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HarperCollins Can Fund a DeSantis 2024 Bid but Refuses To Pay Workers a Livable Wage?

Florida Gov. Ron DeSantis looks like he's thinking very hard and it's hard for him.

For those that didn’t know, over 200 hundred of HarperCollins employees have been on strike since November 10, demanding liveable wages, health benefits, and meaningful diversity initiatives. This strike has rallied the support of hundreds (if not thousands) more readers, authors, reviewers (including myself), agents, and booksellers. So, tell me why after two years of boosted sales and the refusal to negotiate with the UAW 2110 union (made up of Harper Collin’s employees), the company announced the release date for a book by Florida Governor Ron DeSantis.

Even if you don’t follow major book deals, you know this is going to be a lot of money. At least a million dollars for such a high-profile political figure. However, considering DeSantis recently switched from another major publisher to HarperCollins (owned by Rupert Murdoch’s Newscorp), we can probably get a more accurate guess.

When the HarperCollins deal was first announced in February 2022, a publishing insider told Politico that DeSantis originally had a handshake deal with Simon & Schuster for $2 million. However, DeSantis backed out of the deal when he found out the parent company (at the time) also owned CBS News. DeSantis had a public feud with 60 Minutes in 2021, criticizing the vaccine rollout. This is not disconnected from his book, as part of the description reads, “A firsthand account from the blue-collar boy who grew up to take on Disney and Dr. Fauci.” Give me a fucking break.

Big money and bigger platform

The fact that DeSantis even chose Simon & Schuster initially made some of his supporters upset. Another source from the conservative publishing world told Politico that DeSantis’ team didn’t shop the book around to all the major publishers or even just the conservative ones. While surprising that he may not have gone to all of the Big 5 (which also includes Penguin Random House, Hachette, and McMillan), it’s pretty clear why the overlooked overt conservative ones. They have less money.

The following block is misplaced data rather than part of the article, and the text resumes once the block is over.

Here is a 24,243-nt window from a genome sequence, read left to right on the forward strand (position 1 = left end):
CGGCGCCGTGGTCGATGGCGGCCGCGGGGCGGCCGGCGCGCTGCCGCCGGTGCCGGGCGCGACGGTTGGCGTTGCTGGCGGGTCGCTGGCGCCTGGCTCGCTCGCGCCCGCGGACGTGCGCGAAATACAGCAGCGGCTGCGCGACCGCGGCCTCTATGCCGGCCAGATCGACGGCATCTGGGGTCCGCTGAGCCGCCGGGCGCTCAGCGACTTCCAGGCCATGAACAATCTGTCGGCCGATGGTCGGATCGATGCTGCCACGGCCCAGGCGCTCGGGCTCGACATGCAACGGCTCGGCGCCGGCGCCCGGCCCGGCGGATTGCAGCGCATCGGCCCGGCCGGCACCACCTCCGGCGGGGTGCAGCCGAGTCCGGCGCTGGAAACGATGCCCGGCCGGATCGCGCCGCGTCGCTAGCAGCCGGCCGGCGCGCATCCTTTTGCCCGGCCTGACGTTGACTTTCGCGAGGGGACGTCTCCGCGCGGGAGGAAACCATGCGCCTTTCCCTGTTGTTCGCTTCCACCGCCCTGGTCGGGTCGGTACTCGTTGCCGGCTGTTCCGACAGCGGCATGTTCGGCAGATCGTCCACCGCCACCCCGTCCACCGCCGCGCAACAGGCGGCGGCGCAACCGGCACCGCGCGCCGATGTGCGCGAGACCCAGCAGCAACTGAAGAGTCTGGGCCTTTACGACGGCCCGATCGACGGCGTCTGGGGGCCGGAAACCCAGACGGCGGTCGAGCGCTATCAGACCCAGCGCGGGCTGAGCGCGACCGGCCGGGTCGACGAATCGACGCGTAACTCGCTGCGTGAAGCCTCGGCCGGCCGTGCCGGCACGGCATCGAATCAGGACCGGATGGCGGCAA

This decision is seen as another move for DeSantis to set up a presidential bid and isn’t just because everyone is wondering who will go against former-President Trump. From 2011 to 2014, DeSantis usually made under $3,000 in royalties for his debut book Dreams From Our Founding Fathers: First Principles in the Age of Obama – play on Obama’s first book Dreams from My Father: A Story of Race and Inheritance. (The cover is even designed the same.) A year later, DeSantis announced his bid for FL 6 and then won his first position in public office.

New book, newish me

The tactic of releasing a book a year out from a major race or bid is so common that Selina Meyer did this in HBO’s Veep. A book tour allows politicians to get a lot of positive press by shaping the conversations going in—this includes Democrats and Indepedents. It’s not about policy, actions, and remarks — unless it’s in the book. Mike Pence and Sean Spicer both got this treatment. As of late, Republicans have used book deals as a way of distancing themselves from Trump. Book deals also act as a way of rehabilitating bad public images unrelated to the political arena (Dalia Owens) or as a way to transition from local fame to the national stage (JD Vance, who is now a senator-elect.)

Instead of paying their large women staff adequate wages and following up on their shallow diversity statements by negotiating with the union, HarperCollins is partly funding the political career of a man who recently arrested people for voting, trafficking migrant families, and is actively attempting to genocide transpeople. If they rightfully axed Chris Cuomo’s book, this should be a no-brainer.

(featured image: Joe Raedle/Getty Images)

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(she/her) Award-winning digital artist and blogger with experience and an educational background in graphic design, art history, and museum studies. A resident of the yeeHaw land, she spends most of her time watching movies, playing video games, and reading.